“It’s always exciting – doesn’t matter what event it is – to see so many people downtown,” CMS Executive Director Jacob Garrison said.

Spectrum Paint Co. secured first place with 13 points. Banc First followed with 10 points and last year’s champion, Pelco, fell to third place with 6 points.

Teams completed in 3-on-3 basketball, Angry Axe throwing, corn hole, football target throwing and Hillcat Hacker golf.

Garrison said the original event was scheduled for May, but was postponed because of the weather.

“We had to make a few adjustments on the fly,” he said.

Garrison said overall the turnout – and weather – was great.

“It’s really exciting and promising that we’re seeing a great turnout downtown,” he said.

Garrison said when they began planning for this event in January, they weren’t sure what to expect due to the pandemic. Garrison said he’d like to see the event become a staple event in the community and grow to a two-night event.

“We’ve seen it grow from 10 teams to 16,” he said. “People are getting more familiar with the event and what the event — and more importantly how much fun the event is. We want to see that continue to grow as the community gets more excited.”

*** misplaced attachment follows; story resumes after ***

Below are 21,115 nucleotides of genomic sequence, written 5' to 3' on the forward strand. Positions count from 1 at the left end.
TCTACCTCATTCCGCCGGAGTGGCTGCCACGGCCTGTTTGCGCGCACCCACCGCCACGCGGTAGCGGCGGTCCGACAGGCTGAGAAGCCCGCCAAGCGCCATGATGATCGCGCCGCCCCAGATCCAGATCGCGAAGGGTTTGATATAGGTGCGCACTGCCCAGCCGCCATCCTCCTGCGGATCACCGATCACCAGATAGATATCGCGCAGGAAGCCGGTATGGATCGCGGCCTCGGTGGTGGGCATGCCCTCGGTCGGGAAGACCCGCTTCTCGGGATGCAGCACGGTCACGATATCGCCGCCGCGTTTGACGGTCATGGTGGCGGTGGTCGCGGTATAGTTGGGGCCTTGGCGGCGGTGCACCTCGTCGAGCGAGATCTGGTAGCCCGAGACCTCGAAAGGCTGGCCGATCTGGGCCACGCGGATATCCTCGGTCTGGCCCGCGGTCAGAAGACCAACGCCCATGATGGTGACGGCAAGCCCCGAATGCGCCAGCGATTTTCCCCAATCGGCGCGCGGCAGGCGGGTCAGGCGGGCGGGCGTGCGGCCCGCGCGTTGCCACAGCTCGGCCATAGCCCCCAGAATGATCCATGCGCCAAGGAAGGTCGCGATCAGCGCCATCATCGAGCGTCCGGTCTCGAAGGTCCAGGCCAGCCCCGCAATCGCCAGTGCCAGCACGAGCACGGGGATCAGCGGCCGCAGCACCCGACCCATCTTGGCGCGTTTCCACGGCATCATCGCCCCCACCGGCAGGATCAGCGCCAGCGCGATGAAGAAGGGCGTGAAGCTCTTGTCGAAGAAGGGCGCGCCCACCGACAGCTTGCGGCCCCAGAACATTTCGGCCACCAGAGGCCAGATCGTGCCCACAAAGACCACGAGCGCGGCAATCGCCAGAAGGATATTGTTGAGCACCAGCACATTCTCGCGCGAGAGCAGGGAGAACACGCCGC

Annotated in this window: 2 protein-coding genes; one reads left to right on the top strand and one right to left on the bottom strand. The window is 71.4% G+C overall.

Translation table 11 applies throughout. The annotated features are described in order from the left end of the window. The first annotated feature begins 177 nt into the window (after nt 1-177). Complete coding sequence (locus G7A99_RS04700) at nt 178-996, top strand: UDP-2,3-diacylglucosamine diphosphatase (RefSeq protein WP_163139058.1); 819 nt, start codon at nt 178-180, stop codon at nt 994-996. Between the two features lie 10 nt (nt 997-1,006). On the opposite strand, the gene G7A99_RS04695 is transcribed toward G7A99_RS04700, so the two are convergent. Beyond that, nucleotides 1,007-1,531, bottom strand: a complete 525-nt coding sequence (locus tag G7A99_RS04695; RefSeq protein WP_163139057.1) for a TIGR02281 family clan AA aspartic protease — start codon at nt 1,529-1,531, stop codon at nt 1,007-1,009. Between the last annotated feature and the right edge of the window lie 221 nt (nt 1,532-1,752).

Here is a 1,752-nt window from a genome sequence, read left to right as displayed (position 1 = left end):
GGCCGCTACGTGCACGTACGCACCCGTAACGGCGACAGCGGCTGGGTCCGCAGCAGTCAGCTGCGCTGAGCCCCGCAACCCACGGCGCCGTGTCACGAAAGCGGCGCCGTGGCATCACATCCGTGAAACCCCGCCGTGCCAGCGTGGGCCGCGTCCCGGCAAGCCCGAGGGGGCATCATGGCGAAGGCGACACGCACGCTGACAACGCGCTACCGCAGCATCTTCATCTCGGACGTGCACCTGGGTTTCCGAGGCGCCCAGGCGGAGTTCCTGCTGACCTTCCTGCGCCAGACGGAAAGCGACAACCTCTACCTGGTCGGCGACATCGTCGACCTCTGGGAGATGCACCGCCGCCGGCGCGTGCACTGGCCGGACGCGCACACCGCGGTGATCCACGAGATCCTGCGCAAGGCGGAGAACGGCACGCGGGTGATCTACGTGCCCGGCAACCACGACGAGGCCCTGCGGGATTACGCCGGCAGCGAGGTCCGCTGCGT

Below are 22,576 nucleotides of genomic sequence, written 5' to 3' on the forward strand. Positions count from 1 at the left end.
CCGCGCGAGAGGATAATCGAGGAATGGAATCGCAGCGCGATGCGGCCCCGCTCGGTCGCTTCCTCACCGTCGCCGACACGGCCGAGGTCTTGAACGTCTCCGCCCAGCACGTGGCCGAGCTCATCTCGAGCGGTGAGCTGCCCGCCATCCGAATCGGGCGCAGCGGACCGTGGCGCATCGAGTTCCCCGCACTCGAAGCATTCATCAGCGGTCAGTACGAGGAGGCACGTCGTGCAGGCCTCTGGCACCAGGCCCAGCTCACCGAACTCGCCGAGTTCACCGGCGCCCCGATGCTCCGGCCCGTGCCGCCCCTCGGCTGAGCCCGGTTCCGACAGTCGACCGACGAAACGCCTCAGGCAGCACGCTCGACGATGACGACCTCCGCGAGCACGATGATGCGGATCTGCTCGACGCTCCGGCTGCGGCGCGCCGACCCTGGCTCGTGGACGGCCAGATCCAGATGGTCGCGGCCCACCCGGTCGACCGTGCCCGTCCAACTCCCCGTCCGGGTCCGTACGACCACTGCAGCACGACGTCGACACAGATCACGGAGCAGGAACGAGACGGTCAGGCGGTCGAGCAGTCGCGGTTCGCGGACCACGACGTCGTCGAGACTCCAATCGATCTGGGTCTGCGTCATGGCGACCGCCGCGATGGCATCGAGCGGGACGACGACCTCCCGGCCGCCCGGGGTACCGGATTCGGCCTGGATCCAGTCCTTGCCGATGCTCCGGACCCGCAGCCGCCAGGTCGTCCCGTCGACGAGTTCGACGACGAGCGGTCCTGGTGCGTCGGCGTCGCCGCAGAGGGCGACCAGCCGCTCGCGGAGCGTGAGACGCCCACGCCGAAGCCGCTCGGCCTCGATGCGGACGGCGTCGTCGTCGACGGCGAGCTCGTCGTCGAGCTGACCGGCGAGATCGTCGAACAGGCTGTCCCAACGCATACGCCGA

The teams that participated included Spectrum Paint Co., BancFirst, Pelco Structural, RCB Bank, Rogers State University, City of Claremore, Chick-fil-A, Baker Hughes, Cedar Point, Clear Title, Claremore Christian Schools, Destiny Life Church, Rhapsody Boutique Salon & Spa, Solid Rock Realtors and Tulsa Federal Credit Union.

“This is a really great event for those community employees that maybe don’t live here, that head home at 5 o’clock, this gives them an opportunity to stay and, not only see our event, but go into our shops and get acquainted with what we have to offer,” Garrison said.

Not only could attendees watch the Corporate Olympic Games and shop, but they could also eat at one of 10 food trucks, check out items at the numerous vendors and listen to music performed by the band The Aviators.